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Family of Kansas teen fatally shot by police during wellness check blasts investigation as “victim blaming”

An investigative report and beforehand unseen movies from the 2018 demise of a Kansas teenager shot multiple times by police during a wellness check had been launched Thursday by town of Overland Park β€” much-needed transparency, his household stated, after greater than three years of demanding that recordsdata within the case be made public.

The redacted 500-page report, together with images and movies of police dashcam footage and interviews after the taking pictures, have shed some gentle into why Overland Park police Officer Clayton Jenison stated he fired his weapon 13 occasions as John Albers, 17, backed a minivan out of his household’s storage.

“I thought he was going to run me over, man,” Jenison could be heard repeating in a single video, as he sobbed and breathed closely after the taking pictures.

But Albers’ mother and father consider the recordsdata nonetheless do not clarify the complete story, and questioned Friday why there wasn’t a scene diagram and reconstruction report of the taking pictures, and why though Jenison’s coaching historical past was included, no efficiency opinions or extra details about the officer’s employment had been accessible.

“This ‘investigation’ contains little information about the officer that fired his weapon 13 times or his performance as a police officer,” Steve and Sheila Albers stated in a press release.

The taking pictures of Albers has remained within the highlight in Kansas, a state the place police information are largely saved underneath wraps, even when after a case is closed. The FBI in September confirmed that it has opened a federal civil rights investigation into the police taking pictures; the evaluation stays pending.

One month after the Jan. 20, 2018, taking pictures, Johnson County District Attorney Steve Howe launched some dashcam video when he introduced that Jenison, who stated he feared for his life, was justified and would not be criminally charged. At the time, the police division didn’t have body-worn cameras.

The newly launched recordsdata embrace social media posts and journal entries during which John Albers, a highschool junior, expressed psychological well being struggles. Police had been known as to the Albers’ dwelling when a buddy was involved that he could have been intoxicated and feeling suicidal and had threatened to stab himself with a knife.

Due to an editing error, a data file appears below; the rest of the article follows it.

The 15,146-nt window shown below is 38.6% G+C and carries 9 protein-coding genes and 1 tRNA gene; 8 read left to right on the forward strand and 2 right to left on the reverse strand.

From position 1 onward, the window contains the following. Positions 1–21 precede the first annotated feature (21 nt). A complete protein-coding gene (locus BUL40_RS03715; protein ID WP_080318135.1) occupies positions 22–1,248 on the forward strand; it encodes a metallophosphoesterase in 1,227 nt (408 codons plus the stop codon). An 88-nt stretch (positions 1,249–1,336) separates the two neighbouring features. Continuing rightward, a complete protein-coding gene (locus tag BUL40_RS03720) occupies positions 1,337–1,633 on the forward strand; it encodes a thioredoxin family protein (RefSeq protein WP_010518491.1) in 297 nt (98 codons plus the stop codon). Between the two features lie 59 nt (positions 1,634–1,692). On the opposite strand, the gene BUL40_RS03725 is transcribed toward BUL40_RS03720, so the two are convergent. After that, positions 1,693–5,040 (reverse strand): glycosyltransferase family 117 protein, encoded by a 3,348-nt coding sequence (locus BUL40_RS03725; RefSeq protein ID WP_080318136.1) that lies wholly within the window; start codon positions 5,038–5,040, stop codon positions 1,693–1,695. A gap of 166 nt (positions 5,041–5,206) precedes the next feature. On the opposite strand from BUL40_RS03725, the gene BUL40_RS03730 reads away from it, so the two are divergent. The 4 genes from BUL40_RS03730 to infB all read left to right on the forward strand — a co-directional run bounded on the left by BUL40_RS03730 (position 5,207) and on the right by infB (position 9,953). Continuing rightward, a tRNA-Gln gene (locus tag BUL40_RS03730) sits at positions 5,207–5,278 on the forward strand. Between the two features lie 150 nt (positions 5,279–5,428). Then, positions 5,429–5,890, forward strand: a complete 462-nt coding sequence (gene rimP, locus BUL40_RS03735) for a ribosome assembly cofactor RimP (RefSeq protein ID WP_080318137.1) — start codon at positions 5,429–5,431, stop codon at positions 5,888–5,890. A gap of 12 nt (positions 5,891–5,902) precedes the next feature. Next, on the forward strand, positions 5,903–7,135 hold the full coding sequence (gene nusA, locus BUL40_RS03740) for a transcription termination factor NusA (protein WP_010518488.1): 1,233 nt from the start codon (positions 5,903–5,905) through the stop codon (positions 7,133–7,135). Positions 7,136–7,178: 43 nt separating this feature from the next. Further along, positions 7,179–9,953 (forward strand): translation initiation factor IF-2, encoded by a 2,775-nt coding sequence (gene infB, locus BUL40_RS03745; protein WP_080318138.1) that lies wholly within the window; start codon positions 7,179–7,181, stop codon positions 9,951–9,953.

“John may not have been perfect, but he was deeply loved,” the Albers stated of their assertion. “He deserved an investigation that was competent, unbiased and backed by evidence. This was not an investigation, it was victim blaming.”

The metropolis of Overland Park, in its choice to make the recordsdata public, stated it had obtained quite a few requests for the report, however constantly denied them as a result of the recordsdata had “sensitive personal information” and their launch “can have a serious negative impact on future investigations.”

In January, NBC affiliate KSHB in Kansas City, Missouri, sued the city for the discharge of the investigative recordsdata associated to the case. The metropolis on the time sought dismissal of the lawsuit, which stays pending.

But in a shock transfer this week, town stated it will launch a redacted report and a few proof.

“As a result of this ongoing discussion, misinformation has been circulated resulting in a serious erosion of public trust over this period of time,” town stated in a press release, including that the withholding of the report “has become an obstacle to restoring the community’s trust and confidence in the City of Overland Park, its officials, and the Overland Park Police Department.”